AudioBook Review: The Book of Salt by Monique Truong

AudioBook Review

How was I to resist a story that told the tale of Binh, the cook to Gertrude Stein and Alice B. Toklas: expats all living in Paris.  Anh Binh is Vietnamese, a gourmet chef and one possessed of a richly evocative sense of description.

Told through Binh’s point of view, the story consists of scenes relived through memories of Vietnam, being at sea and his early life and struggles in Paris.  There is a peculiar device used by the author to narrate and voice Binh, some idiomatic and grammatical errors creep in to illustrate his struggle with French, English, Vietnamese and his particular poetic use of words and language in metaphor and simile to present a solid sense of who he is.

Unfortunately, without any particular conflict or quest, simply the retelling of his story without real ties to Stein and Toklas, but more reflective on Americans in Paris and a feeling of self-indulgent whinging: the lush illustrative language is lost as readers wonder about the point. While I had hoped to see more information about Stein and Toklas in their relationship, interactions and approach to the world, Binh is more concerned with presentation and self-approbation, reached only through his facility with the meals he creates.

Narration for this story was provided by J. Paul Boehmer. There weren’t any great distractions to his narration: his tone is pleasant and enunciation is clear. However, there was a distinct lack of emotion imbued into the retelling of the story, and with his pace being naturally slow, rather than allowing time for reflection it did make the story drag on. A touch of emotion imbued into the story, or a change in tempo of the narration would have helped to keep a listener engaged.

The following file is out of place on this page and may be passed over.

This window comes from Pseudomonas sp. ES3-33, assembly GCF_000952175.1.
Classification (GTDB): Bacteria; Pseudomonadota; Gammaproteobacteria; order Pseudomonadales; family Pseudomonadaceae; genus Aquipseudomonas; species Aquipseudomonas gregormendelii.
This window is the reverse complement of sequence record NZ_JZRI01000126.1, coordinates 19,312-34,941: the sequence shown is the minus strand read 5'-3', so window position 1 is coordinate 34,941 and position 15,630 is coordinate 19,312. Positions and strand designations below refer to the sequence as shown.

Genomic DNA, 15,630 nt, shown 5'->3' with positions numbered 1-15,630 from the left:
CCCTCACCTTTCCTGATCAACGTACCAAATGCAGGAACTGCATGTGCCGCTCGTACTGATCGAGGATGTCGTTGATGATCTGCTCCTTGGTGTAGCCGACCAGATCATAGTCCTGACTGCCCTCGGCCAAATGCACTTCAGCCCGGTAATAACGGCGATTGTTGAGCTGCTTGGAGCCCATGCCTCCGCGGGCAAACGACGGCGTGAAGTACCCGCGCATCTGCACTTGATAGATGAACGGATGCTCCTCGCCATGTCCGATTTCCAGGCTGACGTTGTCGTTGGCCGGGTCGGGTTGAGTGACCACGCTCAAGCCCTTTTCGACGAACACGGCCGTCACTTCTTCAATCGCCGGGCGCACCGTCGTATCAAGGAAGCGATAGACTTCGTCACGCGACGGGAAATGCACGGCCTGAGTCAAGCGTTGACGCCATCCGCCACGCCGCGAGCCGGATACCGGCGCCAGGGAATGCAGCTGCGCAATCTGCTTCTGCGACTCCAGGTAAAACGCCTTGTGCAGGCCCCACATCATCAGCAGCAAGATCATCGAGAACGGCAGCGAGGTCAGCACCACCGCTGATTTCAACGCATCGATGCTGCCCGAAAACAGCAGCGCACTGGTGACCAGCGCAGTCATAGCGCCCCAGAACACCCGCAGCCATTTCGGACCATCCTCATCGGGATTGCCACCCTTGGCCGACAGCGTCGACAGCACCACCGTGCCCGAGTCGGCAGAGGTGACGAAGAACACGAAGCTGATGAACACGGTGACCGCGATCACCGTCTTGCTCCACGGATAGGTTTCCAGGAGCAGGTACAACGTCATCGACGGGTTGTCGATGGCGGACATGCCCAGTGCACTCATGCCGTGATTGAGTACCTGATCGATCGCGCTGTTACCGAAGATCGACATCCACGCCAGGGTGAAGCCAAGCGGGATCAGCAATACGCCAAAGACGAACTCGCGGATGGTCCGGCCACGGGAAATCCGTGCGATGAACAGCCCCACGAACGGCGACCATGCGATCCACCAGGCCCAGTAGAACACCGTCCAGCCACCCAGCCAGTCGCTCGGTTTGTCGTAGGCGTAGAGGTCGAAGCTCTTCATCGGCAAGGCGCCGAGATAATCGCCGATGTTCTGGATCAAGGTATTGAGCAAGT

This wasn’t quite what I expected, but it did hold moments of great surprise in facile use of descriptions that were evocative and mouth-watering.  While the story of Binh was rather unfocused, and a few cultural errors and mistakes were presented in the retelling, it was a listen that was provided some great imagery and interest for food combinations, flavors and ideas.

Stars:  Overall:  3  Narration :  3  Story :  3 

AudioBook Review: The Book of Salt by Monique Truong

Title: The Book of Salt
Author: Monique Truong
Genre: Literary Fiction
Narrator: J. Paul Boehmer
Published by: AudioGo
Source: AudioBook Jukebox
Pages: 272
Audio Length: 10 Hours: 24 minutes
Rated: three-stars
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Binh, a Vietnamese cook, flees Saigon in 1929, disgracing his family to serve as galley hand at sea. The taunts of his now-deceased father ringing in his ears, Binh answers an ad for a live-in cook at a Parisian household, and soon finds himself employed by Gertrude Stein and Alice B. Toklas.

Toklas and Stein hold court in their literary salon, for which the devoted yet acerbic Binh serves as chef, and as a keen observer of his "Mesdames" and their distinguished guests. But when the enigmatic literary ladies decide to journey back to America, Binh is faced with a monumental choice: will he, the self-imposed "exile," accompany them to yet another new country, return to his native Vietnam, or make Paris his home?

A copy of this title was provided via AudioBook Jukebox for purpose of honest review. I was not compensated for this review: all conclusions are my own responsibility.

About Monique Truong

Monique T.D. Truong (born 1968 in Saigon, South Vietnam) is a Vietnamese American writer living in Brooklyn, New York. Truong left Vietnam for the United States in 1975. She served in the past as an associate fiction editor for the Asian Pacific American Journal, a literary publication of the Asian American Workshop based in New York City.